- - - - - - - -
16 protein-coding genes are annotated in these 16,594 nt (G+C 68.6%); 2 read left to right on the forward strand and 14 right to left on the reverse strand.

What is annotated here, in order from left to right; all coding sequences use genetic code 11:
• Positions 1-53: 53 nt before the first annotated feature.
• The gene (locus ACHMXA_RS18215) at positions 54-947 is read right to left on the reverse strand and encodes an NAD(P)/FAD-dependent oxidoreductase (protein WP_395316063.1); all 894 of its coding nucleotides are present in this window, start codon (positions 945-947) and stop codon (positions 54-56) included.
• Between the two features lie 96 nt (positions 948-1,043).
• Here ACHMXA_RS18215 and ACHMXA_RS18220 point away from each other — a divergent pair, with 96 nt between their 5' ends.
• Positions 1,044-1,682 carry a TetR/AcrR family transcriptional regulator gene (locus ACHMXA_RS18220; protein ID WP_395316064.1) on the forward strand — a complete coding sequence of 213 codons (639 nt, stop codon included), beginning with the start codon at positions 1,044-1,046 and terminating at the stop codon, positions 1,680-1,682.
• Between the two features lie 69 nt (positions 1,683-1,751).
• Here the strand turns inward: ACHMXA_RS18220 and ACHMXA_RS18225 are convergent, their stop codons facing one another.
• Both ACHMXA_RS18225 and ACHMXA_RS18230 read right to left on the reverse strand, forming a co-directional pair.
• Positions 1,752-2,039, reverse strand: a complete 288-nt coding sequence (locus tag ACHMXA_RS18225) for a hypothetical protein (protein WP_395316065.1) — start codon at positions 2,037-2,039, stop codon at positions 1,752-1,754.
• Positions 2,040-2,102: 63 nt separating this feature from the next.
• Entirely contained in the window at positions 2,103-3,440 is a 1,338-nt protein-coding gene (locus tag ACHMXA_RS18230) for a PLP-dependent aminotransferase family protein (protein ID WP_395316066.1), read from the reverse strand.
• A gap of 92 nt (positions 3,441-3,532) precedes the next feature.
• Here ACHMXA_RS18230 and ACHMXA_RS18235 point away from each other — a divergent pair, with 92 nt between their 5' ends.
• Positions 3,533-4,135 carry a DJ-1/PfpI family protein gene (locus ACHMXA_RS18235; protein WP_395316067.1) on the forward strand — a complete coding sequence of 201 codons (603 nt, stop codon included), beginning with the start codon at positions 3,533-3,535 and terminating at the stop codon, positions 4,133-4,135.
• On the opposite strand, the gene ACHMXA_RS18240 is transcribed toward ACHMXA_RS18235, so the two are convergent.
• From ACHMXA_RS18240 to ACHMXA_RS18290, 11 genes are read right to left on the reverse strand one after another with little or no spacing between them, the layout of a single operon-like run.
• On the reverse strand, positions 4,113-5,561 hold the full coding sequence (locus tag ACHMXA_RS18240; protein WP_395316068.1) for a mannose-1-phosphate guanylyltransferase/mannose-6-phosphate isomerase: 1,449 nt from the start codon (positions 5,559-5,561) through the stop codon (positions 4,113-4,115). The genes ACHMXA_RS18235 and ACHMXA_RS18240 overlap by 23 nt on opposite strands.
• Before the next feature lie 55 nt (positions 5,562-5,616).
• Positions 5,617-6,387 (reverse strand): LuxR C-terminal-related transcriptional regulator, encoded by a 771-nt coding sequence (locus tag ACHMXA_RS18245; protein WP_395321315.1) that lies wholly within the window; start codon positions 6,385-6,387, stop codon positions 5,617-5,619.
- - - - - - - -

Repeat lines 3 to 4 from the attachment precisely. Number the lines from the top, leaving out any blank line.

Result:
• Positions 1-53: 53 nt before the first annotated feature.
• The gene (locus ACHMXA_RS18215) at positions 54-947 is read right to left on the reverse strand and encodes an NAD(P)/FAD-dependent oxidoreductase (protein WP_395316063.1); all 894 of its coding nucleotides are present in this window, start codon (positions 945-947) and stop codon (positions 54-56) included.